12 Jul 2019
Interview: In Conversation with ThisReo
This week, we spoke to creative director @thisreo to chat about their artistic evolution, the future of fashion and technology, and the pros and cons of social media. Read more:
A few months ago, you shared a post that helped you come across a now signature style of yours. What was the artistic and technical process like?
The post you’re referring to changed the direction of my work in so many ways. Before that piece, I was making a lot colorful digital abstract expressionist pieces. People liked it but it wasn’t getting me any extra work. I was reading a lot on social media at the time on what generated response, and it was mostly about people connecting to other humans. The posts that performed best featured a face or a body. I looked at my feed at the time and it had none of that. I had a few pictures from an artist I connected with and just started experimenting with putting her in front of the colorful abstract prices I was making. When I posted it I finally got the response I was hoping for.
As a creative director, how have you seen fashion and technology grow alongside one another? Any notable breakthroughs in the past few years?
For as long as I can remember I’ve wanted to put a gif on a shirt. For years people have been trying to make it happen but it’s just not the norm yet. I felt like I was always standing at that intersection waiting for technology and fashion to meet. Then I started seeing 3D printed clothing/shoes and almost sculptural work like Iris Van Harpen and I was blown away because that’s obviously way more complicated than a gif on a shirt!
I recently saw an article about fully 3D generated clothing for photo shoots being more of a trend and it made me think fashion and tech are almost merging into the same thing. When AR is the norm we just might be downloading the newest pair of Nike shoes and “wearing” them instantly. You’d be able to see a shirt someone’s wearing, buy it and instantly be wearing it before you even walk past them. Exciting (scary) times for sure!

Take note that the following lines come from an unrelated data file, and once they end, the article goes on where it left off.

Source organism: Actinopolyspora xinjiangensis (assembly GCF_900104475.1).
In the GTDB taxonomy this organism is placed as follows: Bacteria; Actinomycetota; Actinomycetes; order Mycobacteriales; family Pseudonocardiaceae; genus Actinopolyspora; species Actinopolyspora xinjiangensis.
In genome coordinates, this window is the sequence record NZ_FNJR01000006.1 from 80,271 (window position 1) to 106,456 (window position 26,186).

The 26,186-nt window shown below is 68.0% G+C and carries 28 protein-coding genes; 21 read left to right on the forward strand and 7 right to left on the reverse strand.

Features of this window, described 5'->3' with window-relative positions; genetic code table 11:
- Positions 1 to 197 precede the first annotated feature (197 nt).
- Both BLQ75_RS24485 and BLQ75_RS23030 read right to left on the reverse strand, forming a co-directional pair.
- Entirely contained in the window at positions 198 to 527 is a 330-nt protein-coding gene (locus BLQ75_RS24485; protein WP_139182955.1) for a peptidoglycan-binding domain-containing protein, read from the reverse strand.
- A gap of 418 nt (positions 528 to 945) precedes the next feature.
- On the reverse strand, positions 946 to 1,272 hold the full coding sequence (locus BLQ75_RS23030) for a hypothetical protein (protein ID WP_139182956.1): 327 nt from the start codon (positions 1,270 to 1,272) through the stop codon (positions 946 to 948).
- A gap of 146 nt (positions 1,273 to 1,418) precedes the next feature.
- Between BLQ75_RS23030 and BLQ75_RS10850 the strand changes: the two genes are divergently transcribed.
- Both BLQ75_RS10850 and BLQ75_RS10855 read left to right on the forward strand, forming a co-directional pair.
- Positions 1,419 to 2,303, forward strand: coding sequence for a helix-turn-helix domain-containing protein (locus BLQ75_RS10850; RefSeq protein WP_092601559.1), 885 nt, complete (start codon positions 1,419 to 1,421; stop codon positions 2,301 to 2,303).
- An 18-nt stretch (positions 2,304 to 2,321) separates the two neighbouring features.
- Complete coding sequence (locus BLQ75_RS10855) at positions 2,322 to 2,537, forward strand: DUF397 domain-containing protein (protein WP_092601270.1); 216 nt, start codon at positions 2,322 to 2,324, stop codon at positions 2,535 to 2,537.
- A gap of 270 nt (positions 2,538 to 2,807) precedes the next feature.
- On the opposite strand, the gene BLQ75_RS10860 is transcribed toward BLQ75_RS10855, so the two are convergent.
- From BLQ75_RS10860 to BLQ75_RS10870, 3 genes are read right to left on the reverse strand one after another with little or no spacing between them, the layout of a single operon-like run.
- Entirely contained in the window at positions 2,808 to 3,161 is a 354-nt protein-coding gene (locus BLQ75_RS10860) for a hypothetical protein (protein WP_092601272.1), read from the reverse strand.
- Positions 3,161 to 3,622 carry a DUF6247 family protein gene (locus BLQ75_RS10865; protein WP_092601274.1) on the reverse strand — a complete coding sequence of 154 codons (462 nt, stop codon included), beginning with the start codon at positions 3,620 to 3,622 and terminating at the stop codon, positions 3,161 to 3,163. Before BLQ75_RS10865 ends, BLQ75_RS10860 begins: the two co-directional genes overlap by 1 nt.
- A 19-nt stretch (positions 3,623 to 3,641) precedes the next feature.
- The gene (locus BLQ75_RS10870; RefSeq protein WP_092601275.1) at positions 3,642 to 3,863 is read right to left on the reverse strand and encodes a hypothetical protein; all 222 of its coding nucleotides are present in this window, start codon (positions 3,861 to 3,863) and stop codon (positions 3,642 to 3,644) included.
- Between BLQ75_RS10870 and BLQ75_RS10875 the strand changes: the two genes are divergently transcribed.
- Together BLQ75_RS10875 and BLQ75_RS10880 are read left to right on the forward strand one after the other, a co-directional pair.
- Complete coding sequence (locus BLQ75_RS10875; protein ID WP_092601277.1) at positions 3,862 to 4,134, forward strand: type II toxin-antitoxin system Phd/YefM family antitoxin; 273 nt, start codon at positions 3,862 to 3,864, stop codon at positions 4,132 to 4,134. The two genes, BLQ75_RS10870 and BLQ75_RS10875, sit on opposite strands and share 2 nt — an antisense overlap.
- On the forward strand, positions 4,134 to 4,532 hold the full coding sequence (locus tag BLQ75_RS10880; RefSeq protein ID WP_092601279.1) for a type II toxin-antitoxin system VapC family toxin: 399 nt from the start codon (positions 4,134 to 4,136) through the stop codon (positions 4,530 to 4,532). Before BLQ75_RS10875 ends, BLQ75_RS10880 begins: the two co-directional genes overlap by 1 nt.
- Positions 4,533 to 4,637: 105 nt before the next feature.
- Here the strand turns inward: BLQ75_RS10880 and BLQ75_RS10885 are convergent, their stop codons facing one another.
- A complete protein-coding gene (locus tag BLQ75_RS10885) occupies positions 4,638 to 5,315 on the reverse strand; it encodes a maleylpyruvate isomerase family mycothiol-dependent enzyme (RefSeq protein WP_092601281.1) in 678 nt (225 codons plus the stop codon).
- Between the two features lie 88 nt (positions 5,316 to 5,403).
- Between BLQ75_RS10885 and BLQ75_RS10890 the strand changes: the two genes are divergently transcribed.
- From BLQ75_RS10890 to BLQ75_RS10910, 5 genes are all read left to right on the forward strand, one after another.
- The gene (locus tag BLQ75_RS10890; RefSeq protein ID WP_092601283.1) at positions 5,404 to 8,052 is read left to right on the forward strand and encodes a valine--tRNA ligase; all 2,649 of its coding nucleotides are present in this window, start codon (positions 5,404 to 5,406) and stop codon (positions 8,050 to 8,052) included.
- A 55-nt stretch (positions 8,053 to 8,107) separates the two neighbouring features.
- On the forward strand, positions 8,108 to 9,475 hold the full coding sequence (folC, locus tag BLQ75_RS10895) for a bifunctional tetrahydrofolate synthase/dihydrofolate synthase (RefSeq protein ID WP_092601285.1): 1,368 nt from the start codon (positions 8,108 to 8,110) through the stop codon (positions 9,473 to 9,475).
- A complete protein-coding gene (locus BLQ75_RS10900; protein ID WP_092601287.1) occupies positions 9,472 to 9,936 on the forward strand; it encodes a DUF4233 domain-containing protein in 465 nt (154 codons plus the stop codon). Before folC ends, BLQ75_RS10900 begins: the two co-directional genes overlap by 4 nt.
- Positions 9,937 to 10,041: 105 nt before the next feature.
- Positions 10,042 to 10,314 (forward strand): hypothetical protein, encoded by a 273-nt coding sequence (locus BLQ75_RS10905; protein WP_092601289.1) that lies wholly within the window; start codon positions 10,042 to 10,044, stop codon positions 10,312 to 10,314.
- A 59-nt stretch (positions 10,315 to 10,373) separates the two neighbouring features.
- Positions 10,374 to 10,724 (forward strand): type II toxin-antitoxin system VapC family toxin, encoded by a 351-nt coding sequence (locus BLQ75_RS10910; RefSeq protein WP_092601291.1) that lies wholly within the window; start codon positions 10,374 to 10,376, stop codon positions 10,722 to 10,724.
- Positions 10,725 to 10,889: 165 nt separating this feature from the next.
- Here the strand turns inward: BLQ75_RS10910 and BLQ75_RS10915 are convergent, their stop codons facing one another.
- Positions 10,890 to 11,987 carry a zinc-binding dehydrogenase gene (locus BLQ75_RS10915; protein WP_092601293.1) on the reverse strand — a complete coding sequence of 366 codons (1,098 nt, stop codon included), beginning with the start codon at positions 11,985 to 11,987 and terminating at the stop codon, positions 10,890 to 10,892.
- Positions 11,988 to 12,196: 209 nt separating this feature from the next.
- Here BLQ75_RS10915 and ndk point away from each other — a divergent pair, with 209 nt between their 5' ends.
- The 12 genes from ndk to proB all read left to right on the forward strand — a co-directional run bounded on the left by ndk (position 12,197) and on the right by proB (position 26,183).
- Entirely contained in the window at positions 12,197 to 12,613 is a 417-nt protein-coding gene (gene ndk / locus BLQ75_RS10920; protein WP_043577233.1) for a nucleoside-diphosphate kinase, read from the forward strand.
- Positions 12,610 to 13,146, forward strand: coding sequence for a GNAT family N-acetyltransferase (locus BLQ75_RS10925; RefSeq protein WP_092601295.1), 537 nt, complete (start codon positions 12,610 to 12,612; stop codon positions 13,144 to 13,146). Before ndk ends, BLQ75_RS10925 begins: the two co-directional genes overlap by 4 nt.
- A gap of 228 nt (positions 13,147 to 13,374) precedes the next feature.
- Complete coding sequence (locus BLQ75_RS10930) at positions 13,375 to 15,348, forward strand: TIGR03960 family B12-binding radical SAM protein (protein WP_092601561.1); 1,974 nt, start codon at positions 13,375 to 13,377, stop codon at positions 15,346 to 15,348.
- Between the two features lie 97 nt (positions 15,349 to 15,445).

Do you find social media to be more beneficial or limiting in your work? Why?
I believe it has been both for me…on one hand, social media is where 90 percent of the brand work I’ve done for Dior, Nike, Adidas, Sprite has come from. It usually begins with someone from a creative team or agency reaching out to me through a DM and going from there. I’m incredibly grateful for the ability to connect with an otherwise difficult to reach company through social media. On the other hand, it’s also where I’ve been copied the most. I’ve had my work put on mood boards for when brands want my style but hire someone else (cheaper) to execute. It used to bother me a lot until I recognized that it’s all a part of being vulnerable and showing your work to the world.
Where do you typically draw inspiration from? Online? Or IRL?
I get my inspiration from so many places. Traveling, movies, music, nature, psychedelics, love, sex, great conversations, food, museums, architecture and of course, the internet.
Is there a particular artist who inspires you, or whose work you’re excited about?
I am constantly inspired by artists like